Speaking of, if there was a roof at the Boarding House Park in Lowell (there isn’t, because a roof on an open air, outdoor venue would defeat the purpose), Fitz and the Tantrums would have blown that bad boy away. The band known for “The Walker” and “Out of My League” are an amazing eclectic outfit, and have a penchant for superbly energetic live shows. I’d seen them perform several years back on New Year’s Eve in downtown Long Beach (sigh; I miss CA), and knew how impressive they could be. With them coming to Lowell, and my ineffably wonderful girlfriend being a huge fan as well, it was meant to be that we’d attend their show.
And they did not disappoint. Honestly, the concert was great, the band was awesome, and the night was everything we’d hoped for. They played exactly what we expected, since I’m a huge nerd who enjoys researching the setlist for upcoming concerts in preparation. I loved Fitz before, and I still love Fitz now. Since there’s little else to describe, I’ll just say this to you who aren’t very familiar with Fitz and the Tantrums (which seems like many folks out there): go listen to their albums, and thank me later.
Pulling up the rear, in a rather disappointing manner, was the co-headlining show earlier this month with Ben Folds and Cake. Both sounded good and weren’t bad performances, but really, the night was a peculiar letdown. The issues began with Ben Folds coming out way too early, when half the crowd was still mulling around, and leaving without an encore and after only two Ben Folds Five songs. Granted, he played mostly solo songs given he was, you know, touring solo, but still. No “Army” and no “Brick” makes Adam a dull boy…ok, not really, and he was wonderful on the piano and mic. Plus, he played the Paper Clown’s song, about being male, middle class and white! (“Rockin’ the Suburbs,” fyi). But it just felt off, and wasn’t helped by the hour gap between his departure from the stage and Cake’s arrival.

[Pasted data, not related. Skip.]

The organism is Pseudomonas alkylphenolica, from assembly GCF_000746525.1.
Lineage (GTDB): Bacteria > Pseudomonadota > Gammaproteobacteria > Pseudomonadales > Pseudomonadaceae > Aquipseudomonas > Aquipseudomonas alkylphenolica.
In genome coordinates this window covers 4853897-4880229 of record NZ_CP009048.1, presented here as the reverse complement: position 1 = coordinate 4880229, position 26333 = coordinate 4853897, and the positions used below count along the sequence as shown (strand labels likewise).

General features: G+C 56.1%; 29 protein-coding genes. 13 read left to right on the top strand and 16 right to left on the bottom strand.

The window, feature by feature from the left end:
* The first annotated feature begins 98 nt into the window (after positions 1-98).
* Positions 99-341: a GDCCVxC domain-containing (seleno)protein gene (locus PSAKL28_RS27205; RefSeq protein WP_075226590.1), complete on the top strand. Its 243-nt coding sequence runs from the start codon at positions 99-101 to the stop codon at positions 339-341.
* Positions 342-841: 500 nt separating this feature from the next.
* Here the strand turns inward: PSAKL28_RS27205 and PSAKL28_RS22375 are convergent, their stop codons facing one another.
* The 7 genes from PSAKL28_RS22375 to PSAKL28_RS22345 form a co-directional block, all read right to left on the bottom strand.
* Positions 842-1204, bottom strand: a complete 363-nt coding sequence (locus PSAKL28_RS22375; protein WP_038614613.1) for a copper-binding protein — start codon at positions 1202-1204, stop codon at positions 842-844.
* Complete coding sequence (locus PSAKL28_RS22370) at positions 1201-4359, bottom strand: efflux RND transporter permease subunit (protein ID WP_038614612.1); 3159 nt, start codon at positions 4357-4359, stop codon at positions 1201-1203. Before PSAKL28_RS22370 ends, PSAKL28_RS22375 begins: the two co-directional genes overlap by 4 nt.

Look, an hour between headlining bands is a long time. My girlfriend and I speculated the band was late to the venue, with likely travel issues caused by the torrential downpours in and around Boston that day. Things happen, but regardless of what occurred, Ben Folds shouldn’t have gone on so early. It threw the whole dynamic of the evening off, and created a frustration (with us, at least) towards the artists that they didn’t deserve.
But Cake did finally arrive, and frankly, I was underwhelmed. I LOVE Cake, as you all know, and they kicked ass when I saw them live eight years ago (hi, Darren!). But they sounded a bit off, like something was missing, and they looked OLD. I know they aren’t young men, but they looked every bit of a group of older, veteran rockers.
That’s a bit harsh, though, and they did perform a great set, but it was soured by the band’s insanely self indulgent audience giveaway of an apple tree. Seriously, John McCrea spent over TEN MINUTES egging on the audience about someone receiving the tree they brought on stage for their show. I’m all about nature, but they could have fit in at least three more songs. We paid to see you perform, not spread the distribution of fruit in New England!
Concerts rock, literally, and the couple hundred dollars I’ve spent on the show’s I attended this summer were worth every penny. Some were, naturally, better than others, but that’s life. There’s always winners and there’s always losers. The only thing for certain about the three concerts I attended was that I was the big winner (And a cheesy, lame writer).